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Seychelles to host the international secretariat of the Fisheries Transparency Initiative as from next week | 29 May 2019

Seychelles to host the international secretariat of the Fisheries Transparency Initiative as from next week

Vice-President Meriton addressing the gathering at the launch ceremony

Seychelles will host the headquarters of the international secretariat of the Fisheries Transparency Initiative (FiTI) as from next week.

The headquarters is currently based in Berlin, Germany.

A ceremony to launch the FiTI in Seychelles was held yesterday morning at State House in the presence of President Danny Faure, Vice-President Vincent Meriton, principal secretaries, representatives of FiTI, members of the diplomatic corps, and stakeholders within the fisheries sector.

FiTi is a prerequisite for informed public debates on fisheries policies and for achieving meaningful participation in fisheries decision-making thus making available important related information for sustainable socio, economic and environmental impacts.

All of this is done through credible and valuable information, publicly made available to the citizens.

The launch follows through on a commitment made by Vice-President Meriton, on behalf of the Seychelles government, at the ‘Our Oceans Conference’ held in Bali, Indonesia, from October 29 -30, 2018, to host the FiTI headquarters in Seychelles. It is also one of the first international transparency initiative headquarters to be located in the global South.

The FiTI headquarters to be based at the Blue Economy department, Oliaji Trade Centre, will be headed by German Sven Biermann, as director.

Faced with the complex challenge to ensure that fishing and fish trade contribute to income, employment, food and nutrition for millions of people, while also conserving marine biodiversity for future generations, coastal states and fishing nations widely shared understanding of the need to achieve sustainable and responsibly managed marine fisheries.

In launching the FiTI headquaters in Seychelles, Vice- President Meriton said that transiting to sustainable fisheries is and will be particularly challenging in the Indian Ocean as our Ocean is populated by numerous coastal states that differ greatly in terms of their socio-economic context, culture and aspirations.

“Tuna is an important common fisheries resource, shared among small-scale and industrial fishing fleets. The institutions we have erected to govern the exploitation of such resources require strengthening and support. FiTI will be an ideal tool in institutionalising and improving the dialogue and cooperation with all bona fide stakeholders,” Vice-President Meriton said.

He further said that FiTI is not only about contributing towards achieving the Sustainable Development Goal 14 but it is also about helping countries and their citizens to gain maximum benefits of their fishery resources thus will complement and support other national regional and global efforts for achieving responsible fisheries governance and thereby establishing a global playing field of transparency in fisheries.

Seychelles has already set up a multi-stakeholder group consisting of fishermen, industrial, artisanal, and sports fishermen, civil society, government and politicians and is also planning to extend the membership from 7 to 12 members so as to be more inclusive. The additional members include processors, representative from Praslin fishermen, the Transparency Initiative (Seychelles) and the youth.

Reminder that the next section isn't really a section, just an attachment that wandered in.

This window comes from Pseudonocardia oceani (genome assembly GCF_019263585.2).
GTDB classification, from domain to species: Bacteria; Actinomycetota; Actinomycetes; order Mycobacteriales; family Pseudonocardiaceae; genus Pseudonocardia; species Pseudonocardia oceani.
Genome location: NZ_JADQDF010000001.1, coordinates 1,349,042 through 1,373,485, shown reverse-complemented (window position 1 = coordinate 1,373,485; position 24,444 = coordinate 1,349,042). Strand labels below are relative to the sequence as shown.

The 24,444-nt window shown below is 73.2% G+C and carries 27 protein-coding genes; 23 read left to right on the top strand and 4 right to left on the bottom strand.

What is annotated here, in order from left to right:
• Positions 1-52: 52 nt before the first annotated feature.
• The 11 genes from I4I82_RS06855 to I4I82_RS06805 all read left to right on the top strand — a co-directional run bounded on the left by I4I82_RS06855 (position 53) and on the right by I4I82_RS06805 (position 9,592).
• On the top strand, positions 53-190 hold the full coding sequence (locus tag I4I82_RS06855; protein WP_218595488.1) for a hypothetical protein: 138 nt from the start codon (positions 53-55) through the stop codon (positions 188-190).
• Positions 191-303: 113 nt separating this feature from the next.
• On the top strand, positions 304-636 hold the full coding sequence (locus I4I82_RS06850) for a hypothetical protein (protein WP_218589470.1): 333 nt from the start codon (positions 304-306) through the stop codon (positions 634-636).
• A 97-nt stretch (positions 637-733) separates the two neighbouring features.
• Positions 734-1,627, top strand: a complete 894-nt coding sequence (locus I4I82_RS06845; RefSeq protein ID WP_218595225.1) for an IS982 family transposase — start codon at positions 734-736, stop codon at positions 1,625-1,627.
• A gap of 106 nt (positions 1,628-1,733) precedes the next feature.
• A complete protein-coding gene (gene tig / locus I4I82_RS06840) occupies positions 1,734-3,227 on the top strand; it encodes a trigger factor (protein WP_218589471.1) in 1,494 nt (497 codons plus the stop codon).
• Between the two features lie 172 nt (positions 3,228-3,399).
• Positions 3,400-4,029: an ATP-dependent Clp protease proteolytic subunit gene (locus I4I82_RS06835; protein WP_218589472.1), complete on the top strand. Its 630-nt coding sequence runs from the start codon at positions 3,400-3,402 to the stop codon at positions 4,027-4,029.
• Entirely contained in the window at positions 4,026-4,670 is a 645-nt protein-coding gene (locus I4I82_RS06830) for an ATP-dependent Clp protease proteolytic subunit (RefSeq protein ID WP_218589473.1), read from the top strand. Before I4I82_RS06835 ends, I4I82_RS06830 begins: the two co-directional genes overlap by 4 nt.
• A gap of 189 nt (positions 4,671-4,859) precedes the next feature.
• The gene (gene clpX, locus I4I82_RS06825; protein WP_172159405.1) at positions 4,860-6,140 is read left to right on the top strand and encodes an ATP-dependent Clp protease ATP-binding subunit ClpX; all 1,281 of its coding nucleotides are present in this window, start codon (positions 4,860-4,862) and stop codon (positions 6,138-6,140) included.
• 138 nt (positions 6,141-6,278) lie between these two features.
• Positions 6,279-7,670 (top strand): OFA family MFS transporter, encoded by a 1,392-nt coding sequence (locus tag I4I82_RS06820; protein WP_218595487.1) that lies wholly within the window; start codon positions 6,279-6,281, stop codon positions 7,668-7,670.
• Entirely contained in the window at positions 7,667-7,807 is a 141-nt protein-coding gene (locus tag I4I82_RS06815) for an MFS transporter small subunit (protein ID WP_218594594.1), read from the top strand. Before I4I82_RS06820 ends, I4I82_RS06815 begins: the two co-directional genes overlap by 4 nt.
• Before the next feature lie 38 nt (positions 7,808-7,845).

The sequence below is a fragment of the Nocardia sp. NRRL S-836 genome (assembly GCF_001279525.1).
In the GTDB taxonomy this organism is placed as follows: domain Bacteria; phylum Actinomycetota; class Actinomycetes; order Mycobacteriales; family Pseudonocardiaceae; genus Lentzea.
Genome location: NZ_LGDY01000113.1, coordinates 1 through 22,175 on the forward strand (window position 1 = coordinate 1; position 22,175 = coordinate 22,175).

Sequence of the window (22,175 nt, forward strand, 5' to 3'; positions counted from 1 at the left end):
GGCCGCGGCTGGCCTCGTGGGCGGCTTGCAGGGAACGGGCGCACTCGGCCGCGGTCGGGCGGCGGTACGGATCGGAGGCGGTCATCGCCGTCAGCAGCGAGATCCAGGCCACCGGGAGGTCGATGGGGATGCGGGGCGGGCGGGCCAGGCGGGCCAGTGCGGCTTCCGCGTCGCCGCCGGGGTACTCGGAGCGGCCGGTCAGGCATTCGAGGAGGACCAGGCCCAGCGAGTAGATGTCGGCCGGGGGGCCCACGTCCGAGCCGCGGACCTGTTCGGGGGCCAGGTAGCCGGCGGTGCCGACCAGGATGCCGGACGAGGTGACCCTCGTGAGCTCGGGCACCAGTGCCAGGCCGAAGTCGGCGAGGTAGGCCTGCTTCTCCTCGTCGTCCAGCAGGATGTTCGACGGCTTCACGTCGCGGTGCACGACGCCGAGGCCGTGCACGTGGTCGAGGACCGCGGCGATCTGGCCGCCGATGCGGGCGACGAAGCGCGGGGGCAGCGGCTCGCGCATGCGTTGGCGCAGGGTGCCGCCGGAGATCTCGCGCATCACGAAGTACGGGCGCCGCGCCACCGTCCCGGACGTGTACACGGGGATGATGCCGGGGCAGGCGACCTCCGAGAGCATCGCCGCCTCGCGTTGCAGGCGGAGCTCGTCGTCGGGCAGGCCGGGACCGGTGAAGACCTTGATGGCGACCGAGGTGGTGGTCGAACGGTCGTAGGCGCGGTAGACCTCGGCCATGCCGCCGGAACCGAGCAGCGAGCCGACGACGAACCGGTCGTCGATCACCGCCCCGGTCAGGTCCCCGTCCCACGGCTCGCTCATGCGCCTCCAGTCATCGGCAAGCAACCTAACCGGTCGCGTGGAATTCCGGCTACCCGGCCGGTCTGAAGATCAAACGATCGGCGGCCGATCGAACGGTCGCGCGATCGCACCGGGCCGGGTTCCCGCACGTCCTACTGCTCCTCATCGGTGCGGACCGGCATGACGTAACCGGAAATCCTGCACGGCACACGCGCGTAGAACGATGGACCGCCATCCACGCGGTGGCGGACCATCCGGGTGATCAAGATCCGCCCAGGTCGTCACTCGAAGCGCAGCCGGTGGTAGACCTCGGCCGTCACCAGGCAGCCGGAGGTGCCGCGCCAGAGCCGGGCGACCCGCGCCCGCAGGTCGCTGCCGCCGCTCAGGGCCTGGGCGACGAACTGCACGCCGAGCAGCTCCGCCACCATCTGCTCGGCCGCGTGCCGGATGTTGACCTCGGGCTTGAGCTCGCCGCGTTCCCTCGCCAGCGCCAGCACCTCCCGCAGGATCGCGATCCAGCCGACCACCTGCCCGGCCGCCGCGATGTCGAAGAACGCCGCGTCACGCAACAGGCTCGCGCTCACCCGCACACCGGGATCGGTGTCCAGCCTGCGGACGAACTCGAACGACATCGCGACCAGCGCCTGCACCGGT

“We are committed to empowering all stakeholders in the fisheries industry to participate in its development and to hold the authority and decision makers accountable. Transparency will help to combat corruption, inefficiency and wastage. It will assist governments in being more proactive and take decisions based on real and verifiable information rather than on emotions,” Vice-President Meriton said, noting that it is only normal that our citizens know what fisheries agreements comprise, what are the vessels licensed, the catch, the fees paid and what is the revenue used for as information which is often lacking in many countries and also needs to be improved here.

Mr Biermann said that almost 25 years ago, the FAO Code of Conduct for Responsible Fisheries already stated that “states should …facilitate consultation and the effective participation of industry, fishworkers, environmental and other interested organisations…” But how can these stakeholders, that clearly have a stake in the fisheries sector, participate in a meaningful way if they do not know what the current situation in the sector is?

“If it is not transparent with whom the government has fishing access agreements, how much money is made from fishing licences, how much fish is taken out of the water, what is the contribution of the artisanal sector, not only in economic but also in social terms, etc.

“And this is where the Fisheries Transparency Initiative comes in. Because it defines for the first-time what kind of information needs to be published in the public domain by governments so that meaningful participation, better decision-making as well as effective oversight and accountability can be pursued,” Mr Biermann said.

Seychelles became one of the first countries to endorse FiTI at the First International Conference on the Fisheries Transparency Initiative held in Nouakchott, Mauritania, on February 3, 2016.

 

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